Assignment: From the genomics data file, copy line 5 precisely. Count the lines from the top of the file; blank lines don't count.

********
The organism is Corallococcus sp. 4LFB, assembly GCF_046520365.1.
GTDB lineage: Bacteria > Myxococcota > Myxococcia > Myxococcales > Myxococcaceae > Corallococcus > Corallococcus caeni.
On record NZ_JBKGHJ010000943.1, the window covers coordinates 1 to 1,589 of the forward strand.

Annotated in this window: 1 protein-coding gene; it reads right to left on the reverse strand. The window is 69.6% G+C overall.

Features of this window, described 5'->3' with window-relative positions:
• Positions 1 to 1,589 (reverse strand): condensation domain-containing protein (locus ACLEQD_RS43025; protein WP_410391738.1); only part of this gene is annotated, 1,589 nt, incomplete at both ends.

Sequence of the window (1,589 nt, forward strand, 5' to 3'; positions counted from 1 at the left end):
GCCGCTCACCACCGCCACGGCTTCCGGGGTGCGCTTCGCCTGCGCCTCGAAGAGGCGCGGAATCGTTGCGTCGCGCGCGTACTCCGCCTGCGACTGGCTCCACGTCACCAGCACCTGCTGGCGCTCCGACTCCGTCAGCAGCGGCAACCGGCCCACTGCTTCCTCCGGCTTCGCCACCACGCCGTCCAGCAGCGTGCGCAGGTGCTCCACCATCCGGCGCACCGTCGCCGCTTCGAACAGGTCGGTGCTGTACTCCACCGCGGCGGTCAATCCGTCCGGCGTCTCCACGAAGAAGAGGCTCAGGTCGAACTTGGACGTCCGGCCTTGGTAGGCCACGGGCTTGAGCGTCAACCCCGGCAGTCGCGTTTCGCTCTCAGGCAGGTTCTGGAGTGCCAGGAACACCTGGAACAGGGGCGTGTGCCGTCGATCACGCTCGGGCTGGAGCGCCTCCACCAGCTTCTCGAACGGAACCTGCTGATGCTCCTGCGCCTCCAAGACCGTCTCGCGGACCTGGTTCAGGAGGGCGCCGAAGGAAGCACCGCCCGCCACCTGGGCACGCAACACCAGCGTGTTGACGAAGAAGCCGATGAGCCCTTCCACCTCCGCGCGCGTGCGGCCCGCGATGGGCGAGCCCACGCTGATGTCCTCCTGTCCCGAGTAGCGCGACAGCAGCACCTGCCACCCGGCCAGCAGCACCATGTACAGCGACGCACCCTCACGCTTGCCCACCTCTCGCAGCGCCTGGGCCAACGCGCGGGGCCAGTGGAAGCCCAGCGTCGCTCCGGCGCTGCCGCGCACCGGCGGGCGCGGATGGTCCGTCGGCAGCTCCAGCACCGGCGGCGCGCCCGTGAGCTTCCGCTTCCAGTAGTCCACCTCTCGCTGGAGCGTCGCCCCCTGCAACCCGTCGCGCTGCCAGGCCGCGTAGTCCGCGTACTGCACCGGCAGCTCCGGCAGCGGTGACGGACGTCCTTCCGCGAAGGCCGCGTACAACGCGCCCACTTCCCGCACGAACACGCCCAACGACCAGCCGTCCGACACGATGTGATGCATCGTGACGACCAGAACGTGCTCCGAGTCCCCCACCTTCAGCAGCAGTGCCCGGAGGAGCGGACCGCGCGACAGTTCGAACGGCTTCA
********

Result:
Features of this window, described 5'->3' with window-relative positions: